Run!: The Passion of Elijah
Each of us is passionate about something. Whether it's biking or golf, music or gardening, hunting or travel, photography or our grandchildren, we strive to devote as much time and energy to what fires up our passion as is appropriate ... and sometimes more than is appropriate. When we speak of the things we're passionate about, excitement dances across our faces and echoes in our voices.
But how many of us are truly passionate about our walk with Jesus? Although we may devote considerable time to worship, Bible study, prayer, and similar activities, is our daily walk with Jesus-how we live out our faith through personal discipleship-our deepest passion? Do we devote our best effort to our walk with Jesus? Does our relationship with him animate our conversations and energize our steps? Do other people notice our devotion, and does how we walk with Jesus inspire them to do the same?
For most of us, it's all too easy to have plenty of passion for some things but little zeal for our walk with Jesus. Our less-than-zealous obedience to God and his Word communicates that our spiritual walk is not something that excites us, and that influences how we live out our faith. We become complacent and apathetic about our relationship with God.
Yet God desires that his people live for him with passion. The religious Jews of Jesus' day understood intense devotion and zeal for God. They honored the passion and zeal of the ancient heroes of the faith-Moses, Phinehas, Hezekiah, Elijah, and so many more. They sought to emulate the fire these heroes showed in their walk with God, their devotion to Scripture, and their commitment to obedience. And they readily recognized those among them who lived with a passionate zeal for God.
Jesus the Messiah was not a laid-back, unemotional, matter-of-fact teacher. He lived with an intensity for God that few have ever known. He clearly fulfilled the ancient prophecy: "zeal for your house consumes me" (Psalm 69:9). In fact, he displayed such great zeal for God that he was even mistaken for Elijah-the zealous Old Testament prophet who gave God everything he had. Jesus too gave everything, even his very life, in obedience to God.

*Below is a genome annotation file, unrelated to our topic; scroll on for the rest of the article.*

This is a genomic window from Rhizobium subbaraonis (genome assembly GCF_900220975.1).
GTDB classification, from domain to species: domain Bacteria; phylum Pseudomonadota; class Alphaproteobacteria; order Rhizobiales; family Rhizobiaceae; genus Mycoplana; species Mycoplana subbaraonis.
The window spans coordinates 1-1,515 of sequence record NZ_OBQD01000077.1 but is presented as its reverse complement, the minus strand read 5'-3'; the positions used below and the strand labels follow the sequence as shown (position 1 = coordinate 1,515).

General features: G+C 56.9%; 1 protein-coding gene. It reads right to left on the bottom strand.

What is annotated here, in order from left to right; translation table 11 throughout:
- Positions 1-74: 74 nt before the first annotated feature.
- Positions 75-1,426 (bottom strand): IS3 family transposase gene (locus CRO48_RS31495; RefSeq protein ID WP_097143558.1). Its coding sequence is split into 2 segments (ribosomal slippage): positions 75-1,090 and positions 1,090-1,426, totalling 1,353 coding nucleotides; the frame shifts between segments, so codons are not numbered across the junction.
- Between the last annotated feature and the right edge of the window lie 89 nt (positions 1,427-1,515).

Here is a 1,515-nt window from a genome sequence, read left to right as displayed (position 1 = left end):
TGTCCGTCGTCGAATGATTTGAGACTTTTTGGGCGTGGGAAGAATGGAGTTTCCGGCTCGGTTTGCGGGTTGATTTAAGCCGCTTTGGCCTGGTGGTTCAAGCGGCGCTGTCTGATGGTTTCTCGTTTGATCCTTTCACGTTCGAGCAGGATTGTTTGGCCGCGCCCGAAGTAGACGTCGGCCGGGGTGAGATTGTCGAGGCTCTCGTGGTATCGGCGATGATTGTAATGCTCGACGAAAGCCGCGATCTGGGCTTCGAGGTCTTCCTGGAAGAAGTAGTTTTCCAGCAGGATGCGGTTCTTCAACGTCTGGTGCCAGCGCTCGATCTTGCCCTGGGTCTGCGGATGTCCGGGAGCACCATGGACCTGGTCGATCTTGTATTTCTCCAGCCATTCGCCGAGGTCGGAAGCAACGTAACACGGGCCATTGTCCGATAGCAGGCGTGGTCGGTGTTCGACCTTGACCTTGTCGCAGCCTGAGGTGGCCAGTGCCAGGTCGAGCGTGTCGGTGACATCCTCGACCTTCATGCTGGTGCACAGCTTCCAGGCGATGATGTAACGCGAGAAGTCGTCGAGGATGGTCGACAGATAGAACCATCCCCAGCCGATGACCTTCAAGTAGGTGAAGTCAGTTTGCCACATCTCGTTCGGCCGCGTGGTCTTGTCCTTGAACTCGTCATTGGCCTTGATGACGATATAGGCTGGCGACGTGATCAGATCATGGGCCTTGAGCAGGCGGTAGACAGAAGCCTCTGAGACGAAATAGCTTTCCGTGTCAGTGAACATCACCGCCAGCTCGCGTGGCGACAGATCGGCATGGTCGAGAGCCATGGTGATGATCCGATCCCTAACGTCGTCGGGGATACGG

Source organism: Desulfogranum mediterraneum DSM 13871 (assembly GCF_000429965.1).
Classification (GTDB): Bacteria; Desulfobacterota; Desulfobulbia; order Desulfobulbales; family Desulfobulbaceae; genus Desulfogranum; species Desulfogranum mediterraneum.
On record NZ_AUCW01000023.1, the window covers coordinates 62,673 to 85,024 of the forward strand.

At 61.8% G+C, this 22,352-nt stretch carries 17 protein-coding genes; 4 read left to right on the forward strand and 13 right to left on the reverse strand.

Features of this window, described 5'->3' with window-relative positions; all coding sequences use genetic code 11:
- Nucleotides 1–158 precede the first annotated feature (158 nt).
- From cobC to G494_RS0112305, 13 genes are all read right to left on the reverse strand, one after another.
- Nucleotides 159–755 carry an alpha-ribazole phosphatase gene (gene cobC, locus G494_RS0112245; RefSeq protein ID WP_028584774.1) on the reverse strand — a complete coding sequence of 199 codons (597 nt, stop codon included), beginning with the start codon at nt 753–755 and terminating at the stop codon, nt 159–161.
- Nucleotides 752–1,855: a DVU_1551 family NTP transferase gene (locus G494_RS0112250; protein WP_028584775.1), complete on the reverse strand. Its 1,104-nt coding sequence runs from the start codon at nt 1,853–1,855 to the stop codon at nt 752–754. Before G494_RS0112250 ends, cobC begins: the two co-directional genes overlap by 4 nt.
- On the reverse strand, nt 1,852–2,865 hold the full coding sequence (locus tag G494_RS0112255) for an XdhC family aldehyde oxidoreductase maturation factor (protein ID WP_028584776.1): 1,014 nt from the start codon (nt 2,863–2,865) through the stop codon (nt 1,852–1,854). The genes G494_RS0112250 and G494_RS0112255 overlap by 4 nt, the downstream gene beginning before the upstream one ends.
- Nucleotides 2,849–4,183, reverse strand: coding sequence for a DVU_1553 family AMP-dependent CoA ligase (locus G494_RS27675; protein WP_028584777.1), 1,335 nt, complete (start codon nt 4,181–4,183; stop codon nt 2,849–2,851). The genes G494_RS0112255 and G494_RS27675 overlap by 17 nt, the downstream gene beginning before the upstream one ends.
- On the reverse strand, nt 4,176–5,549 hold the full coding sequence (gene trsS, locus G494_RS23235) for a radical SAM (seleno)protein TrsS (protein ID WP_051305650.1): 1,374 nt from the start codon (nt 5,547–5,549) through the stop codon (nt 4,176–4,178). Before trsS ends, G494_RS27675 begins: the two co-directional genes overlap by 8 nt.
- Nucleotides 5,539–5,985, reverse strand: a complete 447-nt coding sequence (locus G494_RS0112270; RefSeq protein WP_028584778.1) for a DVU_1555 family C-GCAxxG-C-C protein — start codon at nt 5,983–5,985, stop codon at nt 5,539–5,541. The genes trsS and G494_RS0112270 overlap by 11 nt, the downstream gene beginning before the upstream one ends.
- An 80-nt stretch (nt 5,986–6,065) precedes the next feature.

Jesus challenges those who believe in him to become his disciples-his talmidim-to follow in his steps and become like him. So to be a disciple of Jesus is to walk zealously with God and make disciples as he did. The Jewish disciples of Jesus-including Peter, John, and Paul-understood this call for passionate discipleship. And they lived it. But Jesus sent his disciples out of the Jewish world and into a Hellenistic world that did not know Jesus and that had never heard of the passion of Elijah. It was a world not unlike the world into which he sends us today.
So in this session, amidst the spectacular ruins of the Roman city, Aphrodisias, we'll see how the disciples translated Jesus' call to passionate discipleship into the language and images the Roman culture already understood. We'll see how they used the people's knowledge of sports and the arena games to communicate the total dedication and intense passion needed to "run" the spiritual race in order to win. To give everything you have, your whole self, in order to win the prize is an image the Greek and Roman world understood. It is one our culture understands as well.
Opening Thoughts (4 minutes)
The Very Words of God
I have been very zealous for the Lord God Almighty. 1 Kings 19:14
Think About It
Close your eyes for a moment and imagine that you could see Jesus as he walked and taught in the villages of Galilee. How would you describe his appearance and demeanor-the way he sounded as he spoke, the look in his eyes, the way he moved as he walked? What do you think you would notice about him? Which heroes of the Bible, or our own time and culture, do you imagine as portraying some of the characteristics or qualities of Jesus?
DVD Notes (22 minutes)
The passion of Elijah
The passion of the Olympic games
Competing to honor the king
Surrounded by witnesses
Excerpted from Walk as Jesus Walked Small Group Edition Discovery Guideby Ray Vander Laan Copyright © 2006 by Ray Vander Laan . Excerpted by permission.
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